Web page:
# Conic Sections

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## Hexagrammum Mysticum

Let's conclude with a final synthetic result, which we state rather than prove.

Everyone knows that two points determine a line. Again, every three noncollinear points determine a circle, the circumcircle of the triangle whose vertices are the three points. Furthermore, the quadrilateral formed by four points on a single circle possesses several special properties, such that the two pairs of opposite sides sum to equal amounts. We shall see how these statements have their analogues in the world of conic sections.

Projective geometry is a branch of geometry in which parallelism plays no role; "infinity" is taken to be a point, and hence lines that are parallel in the usual Euclidean sense meet at this point, so that every pair of lines intersect at some point. Because each line returns to its starting point after passing through infinity, it becomes impossible to speak of one point as being "between" two others, so we lose the concept of betweenness as well. Distance also loses its importance. The first true theorem of projective geometry was discovered by Pappus of Alexandria (c.290 – c.350): if the six vertices of a hexagon lie on two lines in alternation, then the three points of intersection for pairs of opposite sides are collinear. Here a "hexagon" is taken as the figure formed by joining six vertices in order, whether or not the "sides" intersect. Notice that line segments have no significance in projective geometry, as we need a concept of betweenness to define them; the sides of the hexagon are lines.

Interest in projective geometry was renewed during the Renaissance through its applications in perspective drawing and architecture. Great artists such as Leonardo da Vinci (1452 – 1519) and Albrecht Dürer (1471 – 1528) wrote books on the mathematics of perspective; the architect Girard Desargues (1591 – 1661) studied nonmetrical geometry and conic sections as well, and has been called the father of projective geometry.

In projective geometry, there is only one type of conic. The distinction between the hyperbola, the parabola, and the ellipse belongs to geometry as we usually conceive of it. We have seen that three noncollinear points determine a circle; similarly, five points in general linear position (meaning that no three points in the set are collinear) determine a conic. Given that a conic is uniquely determined by five points, it seems reasonable to suppose that six points on a single conic bear some special relationship to one another.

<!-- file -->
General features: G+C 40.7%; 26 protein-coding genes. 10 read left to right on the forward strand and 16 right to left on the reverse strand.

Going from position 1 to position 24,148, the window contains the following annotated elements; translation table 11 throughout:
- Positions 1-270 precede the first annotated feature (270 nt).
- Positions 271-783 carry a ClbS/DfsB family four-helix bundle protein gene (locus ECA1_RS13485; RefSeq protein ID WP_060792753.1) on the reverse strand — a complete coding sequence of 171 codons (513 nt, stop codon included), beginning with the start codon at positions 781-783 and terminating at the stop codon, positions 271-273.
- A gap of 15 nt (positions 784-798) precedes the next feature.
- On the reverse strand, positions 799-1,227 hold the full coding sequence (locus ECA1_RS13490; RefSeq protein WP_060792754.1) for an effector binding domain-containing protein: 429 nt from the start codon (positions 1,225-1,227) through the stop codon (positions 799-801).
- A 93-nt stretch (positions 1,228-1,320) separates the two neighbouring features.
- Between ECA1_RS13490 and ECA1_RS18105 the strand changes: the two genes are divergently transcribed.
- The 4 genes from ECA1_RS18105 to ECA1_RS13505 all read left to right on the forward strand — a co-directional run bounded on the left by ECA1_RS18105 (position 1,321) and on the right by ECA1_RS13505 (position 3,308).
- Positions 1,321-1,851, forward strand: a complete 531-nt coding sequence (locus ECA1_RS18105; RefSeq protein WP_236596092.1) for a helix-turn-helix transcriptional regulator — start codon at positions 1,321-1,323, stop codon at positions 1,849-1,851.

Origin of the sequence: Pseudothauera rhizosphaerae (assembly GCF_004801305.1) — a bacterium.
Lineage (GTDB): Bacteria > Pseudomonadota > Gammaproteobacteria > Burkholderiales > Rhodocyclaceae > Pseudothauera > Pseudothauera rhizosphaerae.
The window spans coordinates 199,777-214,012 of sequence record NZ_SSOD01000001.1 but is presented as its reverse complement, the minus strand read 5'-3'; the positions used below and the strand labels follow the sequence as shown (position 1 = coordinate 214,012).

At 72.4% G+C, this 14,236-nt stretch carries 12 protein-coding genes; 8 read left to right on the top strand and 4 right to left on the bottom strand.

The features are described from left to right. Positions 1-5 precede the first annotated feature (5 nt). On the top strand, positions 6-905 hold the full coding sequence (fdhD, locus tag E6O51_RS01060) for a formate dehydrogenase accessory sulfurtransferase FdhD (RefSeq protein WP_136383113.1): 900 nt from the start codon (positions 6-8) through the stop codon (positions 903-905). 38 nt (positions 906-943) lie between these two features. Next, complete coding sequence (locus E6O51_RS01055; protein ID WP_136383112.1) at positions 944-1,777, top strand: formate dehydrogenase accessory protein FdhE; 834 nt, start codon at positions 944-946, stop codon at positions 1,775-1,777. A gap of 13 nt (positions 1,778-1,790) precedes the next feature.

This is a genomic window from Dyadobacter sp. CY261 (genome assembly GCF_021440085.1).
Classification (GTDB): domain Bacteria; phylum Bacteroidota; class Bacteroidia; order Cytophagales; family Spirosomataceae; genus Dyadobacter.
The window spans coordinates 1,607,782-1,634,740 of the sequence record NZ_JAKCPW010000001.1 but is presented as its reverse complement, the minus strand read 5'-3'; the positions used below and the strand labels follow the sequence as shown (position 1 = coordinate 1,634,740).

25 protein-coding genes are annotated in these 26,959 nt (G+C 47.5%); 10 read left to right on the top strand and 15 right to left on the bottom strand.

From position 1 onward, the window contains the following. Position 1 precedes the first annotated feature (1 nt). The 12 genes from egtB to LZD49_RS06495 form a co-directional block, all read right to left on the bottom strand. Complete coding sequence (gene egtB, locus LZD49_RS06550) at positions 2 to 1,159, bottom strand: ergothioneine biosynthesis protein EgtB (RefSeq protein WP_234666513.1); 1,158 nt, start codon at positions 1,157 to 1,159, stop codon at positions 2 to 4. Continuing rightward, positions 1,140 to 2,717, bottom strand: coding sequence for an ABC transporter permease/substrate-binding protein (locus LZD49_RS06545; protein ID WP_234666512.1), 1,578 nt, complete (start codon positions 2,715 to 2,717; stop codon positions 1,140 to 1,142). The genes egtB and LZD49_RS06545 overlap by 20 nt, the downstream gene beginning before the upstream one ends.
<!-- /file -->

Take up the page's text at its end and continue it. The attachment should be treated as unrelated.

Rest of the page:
This was made concrete by the great mathematician, scientist, and philosopher Blaise Pascal (1623 – 1662) when he was just sixteen. He proved that if a hexagon is inscribed in a conic, then the three points of intersection for pairs of opposite sides are collinear. This theorem is known as the Hexagrammum Mysticum Theorem, and the line through the three points is called the Pascal line. The note in which Pascal states the theorem contains no proof; it seems likely to have been merely the first step in an extended study of conics, which he never completed. Several synthetic proofs are known, however. A translation of Pascal's paper can be found in David Eugene Smith's Source Book in Mathematics.

A century and a half later, this theorem was "dualized" by the French mathematician Charles Julien Brianchon (1783 – 1864), who proved that, if a hexagon is circumscribed about a conic (with its sides tangent to the conic), its three diagonals are concurrent (meet in a single point). His paper can also be found in A Source Book in Mathematics.

## Epilogue

This concludes our tour through the theory of conic sections. I hope you've enjoyed it.

The material formed the basis for a Topics in Mathematics course taught at Rio Grande College in 2012. We began with an overview of Euclidean geometry, emphasizing similarity and Apollonian circles. The main discussion of conics concluded with the derivation of their familiar representations in Cartesian coordinate systems; we then moved on to quadric surfaces.

These pages are humbly dedicated to Robert Miller, my algebra and calculus teacher at Medina Valley High School. I mentioned him in our discussion of satellite dishes. I was a C student in math at the time and had my share of social problems, and if he hadn't taken an interest in me for some inexplicable reason then I would never have dreamed of pursuing math beyond high school. He affected my life in a profound way, though I don't suppose he ever knew it. Requiescat in pace.

Sources ### Mathematical Miscellany